If you do not make payments you owe on a loan secured by property, the lender may foreclose on the loan or repossess the property. The foreclosure or repossession is treated as a sale or exchange from which you may realize gain or loss. This is true even if you voluntarily return the property to the lender. You also may realize ordinary income from cancellation of debt if the loan balance is more than the fair market value of the property.
Amount realized on a nonrecourse debt. If you are not personally liable for repaying the debt (nonrecourse debt) secured by the transferred property, the amount you realize includes the full debt canceled by the transfer. The full canceled debt is included even if the fair market value of the property is less than the canceled debt.
Amount realized on a recourse debt. If you are personally liable for the debt (recourse debt), the amount realized on the foreclosure or repossession does not include the canceled debt that is your income from cancellation of debt. However, if the fair market value of the transferred property is less than the canceled debt, the amount realized includes the canceled debt up to the fair market value of the property. You are treated as receiving ordinary income from the canceled debt for the part of the debt that is more than the fair market value.
Myth #5 - "I have no assets, so I'm insolvent and don't need to worry about the tax consequences of a short sale."
This is true as far as it goes: Section 108 of the IRC indeed provides for excluding forgiven debt from income to the extent the seller is insolvent. However, just because a seller is upside down on their property doesn't mean they're insolvent for this purpose. The extent of insolvency for IRS purposes is the difference between the outstanding liabilities and fair market value of the assets (this is all assets, including protected assets such as retirement accounts) owned by the Seller on the date of the short sale. It is virtually impossible to reach a conclusion on insolvency for this purpose without a detailed analysis of all of the seller's assets and liabilities, including those unrelated to the property, as well as the basis reduction that would occur in the short sale.
The good news on this one is that, unlike the MDFRA, the insolvency exclusion applies to investors. This is an important aspect to explore for them particularly.
Myth #9 - "I'll just let the property go into foreclosure, rather than do a short sale, to avoid the taxes."
This wouldn't necessarily help you. The tax is the same regardless of how the debt forgiveness comes about: a short sale, principal reduction loan modification, deed in lieu of foreclosure or foreclosure all have the same effect. The only potential difference is the amount of the debt forgiven. For example, default interest, attorney's fees and costs continue to add up during a foreclosure, which might be avoided or reduced in a short sale, typically making the unpaid balance of the loan (and resulting debt forgiveness) in a foreclosure higher than if a short sale were completed.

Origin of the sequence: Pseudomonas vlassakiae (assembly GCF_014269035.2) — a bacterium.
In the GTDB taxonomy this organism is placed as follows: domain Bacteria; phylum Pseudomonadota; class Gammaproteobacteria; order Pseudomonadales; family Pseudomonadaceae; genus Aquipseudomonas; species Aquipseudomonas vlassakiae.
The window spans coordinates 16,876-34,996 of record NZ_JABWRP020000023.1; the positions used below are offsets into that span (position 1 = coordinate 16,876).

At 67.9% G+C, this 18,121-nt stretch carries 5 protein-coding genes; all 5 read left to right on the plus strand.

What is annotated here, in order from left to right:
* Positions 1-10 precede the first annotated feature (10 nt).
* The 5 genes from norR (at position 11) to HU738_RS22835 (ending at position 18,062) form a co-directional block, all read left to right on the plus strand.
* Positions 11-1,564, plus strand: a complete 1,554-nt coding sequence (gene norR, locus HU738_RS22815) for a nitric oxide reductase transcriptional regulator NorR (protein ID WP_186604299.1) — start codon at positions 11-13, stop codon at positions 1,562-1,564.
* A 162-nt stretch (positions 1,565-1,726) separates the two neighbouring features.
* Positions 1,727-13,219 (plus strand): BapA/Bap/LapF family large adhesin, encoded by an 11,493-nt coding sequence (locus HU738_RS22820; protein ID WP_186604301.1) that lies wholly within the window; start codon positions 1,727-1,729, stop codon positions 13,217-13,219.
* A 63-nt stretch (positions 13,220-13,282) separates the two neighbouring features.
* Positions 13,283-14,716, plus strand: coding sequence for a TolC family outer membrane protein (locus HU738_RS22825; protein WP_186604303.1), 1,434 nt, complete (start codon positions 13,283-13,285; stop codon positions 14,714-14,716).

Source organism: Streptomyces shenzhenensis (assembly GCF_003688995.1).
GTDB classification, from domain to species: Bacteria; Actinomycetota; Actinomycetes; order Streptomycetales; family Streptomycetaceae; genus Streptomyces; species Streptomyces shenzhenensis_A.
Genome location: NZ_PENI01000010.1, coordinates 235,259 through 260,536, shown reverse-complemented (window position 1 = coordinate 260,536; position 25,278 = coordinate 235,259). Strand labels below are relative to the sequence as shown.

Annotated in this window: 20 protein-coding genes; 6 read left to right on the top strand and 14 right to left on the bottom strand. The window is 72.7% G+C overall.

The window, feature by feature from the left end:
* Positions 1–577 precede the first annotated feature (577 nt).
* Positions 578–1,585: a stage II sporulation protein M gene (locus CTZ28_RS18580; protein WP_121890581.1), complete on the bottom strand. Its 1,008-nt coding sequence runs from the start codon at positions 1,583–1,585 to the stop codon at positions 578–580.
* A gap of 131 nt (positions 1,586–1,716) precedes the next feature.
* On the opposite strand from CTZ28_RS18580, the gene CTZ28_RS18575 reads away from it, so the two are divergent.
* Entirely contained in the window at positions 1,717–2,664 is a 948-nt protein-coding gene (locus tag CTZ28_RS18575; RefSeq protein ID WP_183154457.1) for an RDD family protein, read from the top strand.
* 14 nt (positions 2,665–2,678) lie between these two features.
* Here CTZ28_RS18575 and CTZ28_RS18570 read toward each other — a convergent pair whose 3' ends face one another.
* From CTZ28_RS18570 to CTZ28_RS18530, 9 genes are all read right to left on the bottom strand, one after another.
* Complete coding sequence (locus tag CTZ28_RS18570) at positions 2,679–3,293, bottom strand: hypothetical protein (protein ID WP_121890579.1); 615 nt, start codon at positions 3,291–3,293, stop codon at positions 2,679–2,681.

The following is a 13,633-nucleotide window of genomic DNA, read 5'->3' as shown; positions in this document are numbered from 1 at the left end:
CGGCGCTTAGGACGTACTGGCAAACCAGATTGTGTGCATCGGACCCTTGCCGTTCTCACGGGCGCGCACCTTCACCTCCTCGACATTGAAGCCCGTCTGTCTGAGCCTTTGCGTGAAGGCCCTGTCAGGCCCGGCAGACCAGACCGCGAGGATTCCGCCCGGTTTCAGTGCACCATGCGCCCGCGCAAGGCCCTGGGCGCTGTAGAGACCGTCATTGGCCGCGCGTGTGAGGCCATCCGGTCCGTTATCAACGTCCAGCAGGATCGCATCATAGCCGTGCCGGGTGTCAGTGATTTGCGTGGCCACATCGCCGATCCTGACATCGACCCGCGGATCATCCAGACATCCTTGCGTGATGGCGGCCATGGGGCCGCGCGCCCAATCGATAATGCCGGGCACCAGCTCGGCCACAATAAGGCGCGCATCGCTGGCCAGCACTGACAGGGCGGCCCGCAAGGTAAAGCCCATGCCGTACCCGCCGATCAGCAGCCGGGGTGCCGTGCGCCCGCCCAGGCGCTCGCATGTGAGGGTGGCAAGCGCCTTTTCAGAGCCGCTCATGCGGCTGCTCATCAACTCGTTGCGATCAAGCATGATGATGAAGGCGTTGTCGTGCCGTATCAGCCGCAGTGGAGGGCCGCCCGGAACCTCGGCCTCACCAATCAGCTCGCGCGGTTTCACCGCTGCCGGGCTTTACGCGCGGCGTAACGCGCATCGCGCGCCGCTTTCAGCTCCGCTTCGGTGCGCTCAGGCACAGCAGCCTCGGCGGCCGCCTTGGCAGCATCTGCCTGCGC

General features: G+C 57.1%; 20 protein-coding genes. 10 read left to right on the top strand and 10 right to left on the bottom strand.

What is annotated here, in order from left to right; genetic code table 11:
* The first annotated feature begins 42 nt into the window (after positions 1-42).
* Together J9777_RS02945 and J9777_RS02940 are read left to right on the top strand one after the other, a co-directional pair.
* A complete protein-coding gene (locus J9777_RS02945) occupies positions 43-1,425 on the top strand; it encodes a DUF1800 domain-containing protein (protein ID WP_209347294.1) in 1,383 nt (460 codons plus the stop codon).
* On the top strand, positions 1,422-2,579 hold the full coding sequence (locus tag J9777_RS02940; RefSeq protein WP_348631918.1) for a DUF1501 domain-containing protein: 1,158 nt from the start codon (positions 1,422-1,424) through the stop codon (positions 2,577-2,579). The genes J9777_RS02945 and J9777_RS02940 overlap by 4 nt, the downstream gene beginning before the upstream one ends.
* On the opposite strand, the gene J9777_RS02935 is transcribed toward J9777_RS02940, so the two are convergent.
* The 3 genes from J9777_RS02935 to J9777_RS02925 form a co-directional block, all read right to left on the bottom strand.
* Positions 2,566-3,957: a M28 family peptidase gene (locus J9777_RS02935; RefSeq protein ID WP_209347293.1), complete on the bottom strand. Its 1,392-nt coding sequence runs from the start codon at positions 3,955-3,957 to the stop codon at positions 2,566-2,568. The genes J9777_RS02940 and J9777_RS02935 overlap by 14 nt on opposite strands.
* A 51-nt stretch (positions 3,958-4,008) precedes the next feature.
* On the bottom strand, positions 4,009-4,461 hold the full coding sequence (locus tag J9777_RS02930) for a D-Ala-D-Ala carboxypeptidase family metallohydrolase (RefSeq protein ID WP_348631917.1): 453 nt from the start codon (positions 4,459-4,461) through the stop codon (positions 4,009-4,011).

Myth #10 - "If I end up owing tax, I'll just file bankruptcy."
Chances are, you'll still owe the tax. Income tax is not typically discharged in bankruptcy. While there are a few exceptions, most will not apply in these cases.
The tax implications of foreclosures and short sales are more complex than mass media would lead us to believe, and there is considerable misunderstanding among property owners as to what the rules are and how they would apply.."
-JoAnn M. Koontz, Esq., CPAYesner & Boss, P.L.
How Current is This?
(a) Exclusion from gross income
(1) In general Gross income does not include any amount which (but for this subsection) would be includible in gross income by reason of the discharge (in whole or in part) of indebtedness of the taxpayer if-
(A) the discharge occurs in a title 11 case,
(B) the discharge occurs when the taxpayer is insolvent,
(C) the indebtedness discharged is qualified farm indebtedness,
(D) in the case of a taxpayer other than a C corporation, the indebtedness discharged is qualified real property business indebtedness, or
(E) the indebtedness discharged is qualified principal residence indebtedness which is discharged before January 1, 2013.
1. That is important. It's 2010, so your 2009 bankruptcy is probably irrelevant. Once the discharge papers have been filed, it's over so to speak.
2. I'm not sure you are personally liable for the debt (shouldn't be after bankruptcy I would think) so non-recourse debt I assume (see above for the treatment of non-recourse debt) and forgiveness of debt income is not likely in lieu of capital gains. I am also not privy to the specifics of your bankruptcy, or why if your rental wasn't sold or otherwise claimed by creditors via your trustee, but if you kept title to the rental and the lenders kept their leins after the discharge, then you are depending on the IRC 108 insolvency exclusion (tough to prove, IRS recommends professional guidance, see below). Your bankruptcy would be irrelevant on a technical level, again, after discharge and in a different tax year all together. It is reasonable to expect someone to be solvent (or at least not that insolvent) immediately following a bankrupcty.
3. You'll still owe capital gains, per above. Again, the insolvency provisions of IRC 108 do not apply to capital gains, but rather, "discharged indebtedness." Perhaps you can work out a payment plan with the IRS. In an extreme case (not likely), you may be able to win an offer in compromise. Bankruptcy is generally not a means of ridding yourself of (new) tax debt, though certain tax debts can be relieved as part of a bankruptcy, yes, also noting the administrative aspects of the bankruptcy estate in relation to asset sales / foreclosures, the estate being a separate taxable entity (again, see above).